Defra must look at “the full picture” of pork supply chain, says BMPA
Defra’s pork industry consultation “ignores many of the complexities and commercial forces further downstream that contribute to the problems [producers] have been facing,” according to the British Meat Processors Association (BMPA).
Defra launched a consultation earlier this year to “build a better understanding” of how the pork supply chain works with the view to consider what changes might be needed. The consultation is active over the period which started back on 15th July and goes through to 7th October 2022.
According to the BMPA report, Defra’s consultation into contractual practices in the pig sector looks at one small part of the supply chain. It said that the questions in Defra’s consultation focus on interactions between producers and processors, therefore the Association is asking Defra to consult with it separately to “build the complete picture that will allow [Defra] to make fully informed decisions.”
It said that processors are the “hub of the industry” and therefore they have a “unique perspective” on how the market operates.
BMPA said its concern is that this consultation will leave Defra with “insufficient information” on which to base future decisions, and there is “a danger that a well-intentioned change to the system could backfire and result in a worse situation for [producers].” Due to the “sheer complexity” of the pork supply chain, changes to one part of it can cause adjustments elsewhere.
The BMPA highlight factors which, it says, can throw the “market dynamics out of balance” if changes were made to a particular area of the supply chain without consideration to the other, interconnected areas of production.
Firstly, numbers in the UK pig herd can “fluctuate massively” throughout the year and the pig lifecycle is much shorter than cows, taking around nine months to start producing the first animals for sale. Cows produce one to two calves at a time, but one sow can produce up to thirty piglets. BMPA said the recent “crisis in the pig industry” has illustrated the need to keep these numbers in balance as the number of pigs on farms increased quickly as demand from China collapsed.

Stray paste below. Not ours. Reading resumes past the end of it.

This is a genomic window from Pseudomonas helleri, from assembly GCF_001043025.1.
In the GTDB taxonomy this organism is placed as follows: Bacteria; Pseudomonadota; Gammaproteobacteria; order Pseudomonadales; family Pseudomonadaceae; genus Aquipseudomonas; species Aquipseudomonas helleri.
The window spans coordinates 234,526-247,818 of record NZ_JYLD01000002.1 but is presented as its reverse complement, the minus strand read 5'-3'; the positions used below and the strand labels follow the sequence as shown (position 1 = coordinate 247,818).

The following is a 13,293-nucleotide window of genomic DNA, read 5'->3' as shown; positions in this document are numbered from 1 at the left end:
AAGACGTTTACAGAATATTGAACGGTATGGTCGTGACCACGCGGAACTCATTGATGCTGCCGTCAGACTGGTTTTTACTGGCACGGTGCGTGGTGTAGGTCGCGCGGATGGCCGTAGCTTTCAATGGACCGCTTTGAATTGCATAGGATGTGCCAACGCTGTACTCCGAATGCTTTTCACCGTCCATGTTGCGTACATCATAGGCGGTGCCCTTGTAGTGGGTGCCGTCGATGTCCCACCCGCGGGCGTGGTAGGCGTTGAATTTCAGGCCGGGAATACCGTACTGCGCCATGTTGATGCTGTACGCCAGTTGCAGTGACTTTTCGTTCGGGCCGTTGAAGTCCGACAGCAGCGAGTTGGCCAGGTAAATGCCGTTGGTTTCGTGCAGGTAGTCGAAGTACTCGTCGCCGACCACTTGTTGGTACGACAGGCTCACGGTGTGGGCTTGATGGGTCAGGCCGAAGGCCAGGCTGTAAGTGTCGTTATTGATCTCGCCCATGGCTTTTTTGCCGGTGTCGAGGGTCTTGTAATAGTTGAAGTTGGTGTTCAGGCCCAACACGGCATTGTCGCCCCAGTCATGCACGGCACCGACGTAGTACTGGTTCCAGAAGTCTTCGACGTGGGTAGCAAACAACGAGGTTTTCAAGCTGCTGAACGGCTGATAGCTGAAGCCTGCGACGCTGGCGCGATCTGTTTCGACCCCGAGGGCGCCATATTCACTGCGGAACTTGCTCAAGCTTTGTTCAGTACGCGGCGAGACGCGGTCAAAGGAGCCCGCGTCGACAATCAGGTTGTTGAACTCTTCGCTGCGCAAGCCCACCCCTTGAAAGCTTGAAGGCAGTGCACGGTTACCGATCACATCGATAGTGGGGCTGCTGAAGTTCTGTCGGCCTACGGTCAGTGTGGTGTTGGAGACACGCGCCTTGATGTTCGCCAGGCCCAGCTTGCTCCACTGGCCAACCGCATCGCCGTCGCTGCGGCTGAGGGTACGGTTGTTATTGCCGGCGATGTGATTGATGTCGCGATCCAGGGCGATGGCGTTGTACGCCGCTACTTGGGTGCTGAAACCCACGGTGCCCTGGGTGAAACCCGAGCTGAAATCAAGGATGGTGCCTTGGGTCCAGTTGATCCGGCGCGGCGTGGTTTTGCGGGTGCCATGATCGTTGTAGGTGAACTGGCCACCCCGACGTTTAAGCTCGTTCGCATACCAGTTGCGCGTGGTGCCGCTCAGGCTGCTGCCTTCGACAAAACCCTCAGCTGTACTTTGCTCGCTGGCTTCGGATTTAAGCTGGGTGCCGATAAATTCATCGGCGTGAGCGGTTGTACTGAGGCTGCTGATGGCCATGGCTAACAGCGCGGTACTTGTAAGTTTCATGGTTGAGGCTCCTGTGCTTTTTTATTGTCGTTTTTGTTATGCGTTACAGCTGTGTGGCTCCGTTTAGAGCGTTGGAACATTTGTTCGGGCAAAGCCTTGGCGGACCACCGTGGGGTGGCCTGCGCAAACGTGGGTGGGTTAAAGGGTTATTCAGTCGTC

Secondly, meat processors are “suffering a chronic labour shortage” across the board, which has resulted in less capacity to buy and process animals, and a reduced ability to deal with an oversupply of pigs.
BMPA said that the industry relied on a supply of EU workers who are prepared to re-locate to where the jobs are. Now there is a small number of larger meat plants, often in remote locations, this means it’s “no longer possible” to find UK workers who are prepared to re-locate.
Thirdly, China experienced a “catastrophic” drop in its pig herd a few years ago, as African Swine Fever affected the pig population and forced a mass cull of animals. Producers from around the world including the UK expanded their pig herds rapidly to meet demand, BMPA explained.
It added: “However, because of the short lifecycle, China’s pig herd was re-established very quickly, leaving British, European and other producers with expanded herds but no market.”
Nick Allen, CEO of the BMPA explained what the Association is urging Defra to do, commenting: “We have a unique perspective on how the market operates and can speak with some authority on the various forces and commercial influences that shape the pork market.
“We think this warrants a more comprehensive treatment than the current consultation allows for, so we are asking Defra to consult with us separately and in more detail so we can help build the complete picture that will allow them to make fully informed decisions.”